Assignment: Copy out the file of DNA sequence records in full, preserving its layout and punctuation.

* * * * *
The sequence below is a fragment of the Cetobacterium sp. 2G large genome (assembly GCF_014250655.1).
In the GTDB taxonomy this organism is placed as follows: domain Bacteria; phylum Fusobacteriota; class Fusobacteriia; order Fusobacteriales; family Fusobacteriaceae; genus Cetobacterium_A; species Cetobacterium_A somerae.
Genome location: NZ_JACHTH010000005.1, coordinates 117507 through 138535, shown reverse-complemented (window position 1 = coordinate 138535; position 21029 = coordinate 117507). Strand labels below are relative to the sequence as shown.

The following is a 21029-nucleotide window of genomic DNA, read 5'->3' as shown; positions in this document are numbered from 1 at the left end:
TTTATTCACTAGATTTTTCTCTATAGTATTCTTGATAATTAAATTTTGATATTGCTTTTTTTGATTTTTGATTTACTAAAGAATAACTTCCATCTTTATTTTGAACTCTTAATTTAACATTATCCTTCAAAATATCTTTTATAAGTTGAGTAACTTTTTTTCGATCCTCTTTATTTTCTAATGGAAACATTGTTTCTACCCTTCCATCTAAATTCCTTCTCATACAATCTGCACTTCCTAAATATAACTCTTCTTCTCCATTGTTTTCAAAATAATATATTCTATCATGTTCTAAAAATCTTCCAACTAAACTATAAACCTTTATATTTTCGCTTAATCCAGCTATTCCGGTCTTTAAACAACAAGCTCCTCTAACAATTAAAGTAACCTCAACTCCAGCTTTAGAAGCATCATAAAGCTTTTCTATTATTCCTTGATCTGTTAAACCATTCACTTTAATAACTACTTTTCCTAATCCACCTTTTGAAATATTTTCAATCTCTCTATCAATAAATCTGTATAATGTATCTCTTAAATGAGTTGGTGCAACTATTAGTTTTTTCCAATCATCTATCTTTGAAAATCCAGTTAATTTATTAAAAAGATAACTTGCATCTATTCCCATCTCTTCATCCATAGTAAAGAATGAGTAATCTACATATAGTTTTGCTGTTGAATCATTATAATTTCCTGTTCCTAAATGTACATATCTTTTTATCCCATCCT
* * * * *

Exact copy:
The sequence below is a fragment of the Cetobacterium sp. 2G large genome (assembly GCF_014250655.1).
In the GTDB taxonomy this organism is placed as follows: domain Bacteria; phylum Fusobacteriota; class Fusobacteriia; order Fusobacteriales; family Fusobacteriaceae; genus Cetobacterium_A; species Cetobacterium_A somerae.
Genome location: NZ_JACHTH010000005.1, coordinates 117507 through 138535, shown reverse-complemented (window position 1 = coordinate 138535; position 21029 = coordinate 117507). Strand labels below are relative to the sequence as shown.

The following is a 21029-nucleotide window of genomic DNA, read 5'->3' as shown; positions in this document are numbered from 1 at the left end:
TTTATTCACTAGATTTTTCTCTATAGTATTCTTGATAATTAAATTTTGATATTGCTTTTTTTGATTTTTGATTTACTAAAGAATAACTTCCATCTTTATTTTGAACTCTTAATTTAACATTATCCTTCAAAATATCTTTTATAAGTTGAGTAACTTTTTTTCGATCCTCTTTATTTTCTAATGGAAACATTGTTTCTACCCTTCCATCTAAATTCCTTCTCATACAATCTGCACTTCCTAAATATAACTCTTCTTCTCCATTGTTTTCAAAATAATATATTCTATCATGTTCTAAAAATCTTCCAACTAAACTATAAACCTTTATATTTTCGCTTAATCCAGCTATTCCGGTCTTTAAACAACAAGCTCCTCTAACAATTAAAGTAACCTCAACTCCAGCTTTAGAAGCATCATAAAGCTTTTCTATTATTCCTTGATCTGTTAAACCATTCACTTTAATAACTACTTTTCCTAATCCACCTTTTGAAATATTTTCAATCTCTCTATCAATAAATCTGTATAATGTATCTCTTAAATGAGTTGGTGCAACTATTAGTTTTTTCCAATCATCTATCTTTGAAAATCCAGTTAATTTATTAAAAAGATAACTTGCATCTATTCCCATCTCTTCATCCATAGTAAAGAATGAGTAATCTACATATAGTTTTGCTGTTGAATCATTATAATTTCCTGTTCCTAAATGTACATATCTTTTTATCCCATCCT